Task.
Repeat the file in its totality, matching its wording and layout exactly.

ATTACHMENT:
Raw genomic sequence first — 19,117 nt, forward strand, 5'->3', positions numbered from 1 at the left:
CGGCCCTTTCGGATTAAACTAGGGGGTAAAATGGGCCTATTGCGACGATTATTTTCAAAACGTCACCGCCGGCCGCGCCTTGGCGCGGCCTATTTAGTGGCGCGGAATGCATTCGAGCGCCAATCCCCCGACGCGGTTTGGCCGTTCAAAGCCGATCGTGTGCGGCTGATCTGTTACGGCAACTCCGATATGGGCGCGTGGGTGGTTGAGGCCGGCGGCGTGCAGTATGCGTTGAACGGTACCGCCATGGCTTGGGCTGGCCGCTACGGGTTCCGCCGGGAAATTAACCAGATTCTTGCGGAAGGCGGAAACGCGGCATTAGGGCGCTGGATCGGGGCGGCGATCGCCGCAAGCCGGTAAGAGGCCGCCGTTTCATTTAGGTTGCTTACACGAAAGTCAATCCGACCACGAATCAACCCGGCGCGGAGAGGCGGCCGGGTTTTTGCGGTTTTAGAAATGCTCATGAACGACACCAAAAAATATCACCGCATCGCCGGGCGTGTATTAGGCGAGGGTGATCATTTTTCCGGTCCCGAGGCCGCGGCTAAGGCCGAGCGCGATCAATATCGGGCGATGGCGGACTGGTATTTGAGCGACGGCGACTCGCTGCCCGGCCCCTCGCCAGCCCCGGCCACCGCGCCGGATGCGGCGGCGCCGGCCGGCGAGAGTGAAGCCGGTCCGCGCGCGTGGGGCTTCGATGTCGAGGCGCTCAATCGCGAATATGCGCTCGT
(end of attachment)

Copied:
Raw genomic sequence first — 19,117 nt, forward strand, 5'->3', positions numbered from 1 at the left:
CGGCCCTTTCGGATTAAACTAGGGGGTAAAATGGGCCTATTGCGACGATTATTTTCAAAACGTCACCGCCGGCCGCGCCTTGGCGCGGCCTATTTAGTGGCGCGGAATGCATTCGAGCGCCAATCCCCCGACGCGGTTTGGCCGTTCAAAGCCGATCGTGTGCGGCTGATCTGTTACGGCAACTCCGATATGGGCGCGTGGGTGGTTGAGGCCGGCGGCGTGCAGTATGCGTTGAACGGTACCGCCATGGCTTGGGCTGGCCGCTACGGGTTCCGCCGGGAAATTAACCAGATTCTTGCGGAAGGCGGAAACGCGGCATTAGGGCGCTGGATCGGGGCGGCGATCGCCGCAAGCCGGTAAGAGGCCGCCGTTTCATTTAGGTTGCTTACACGAAAGTCAATCCGACCACGAATCAACCCGGCGCGGAGAGGCGGCCGGGTTTTTGCGGTTTTAGAAATGCTCATGAACGACACCAAAAAATATCACCGCATCGCCGGGCGTGTATTAGGCGAGGGTGATCATTTTTCCGGTCCCGAGGCCGCGGCTAAGGCCGAGCGCGATCAATATCGGGCGATGGCGGACTGGTATTTGAGCGACGGCGACTCGCTGCCCGGCCCCTCGCCAGCCCCGGCCACCGCGCCGGATGCGGCGGCGCCGGCCGGCGAGAGTGAAGCCGGTCCGCGCGCGTGGGGCTTCGATGTCGAGGCGCTCAATCGCGAATATGCGCTCGT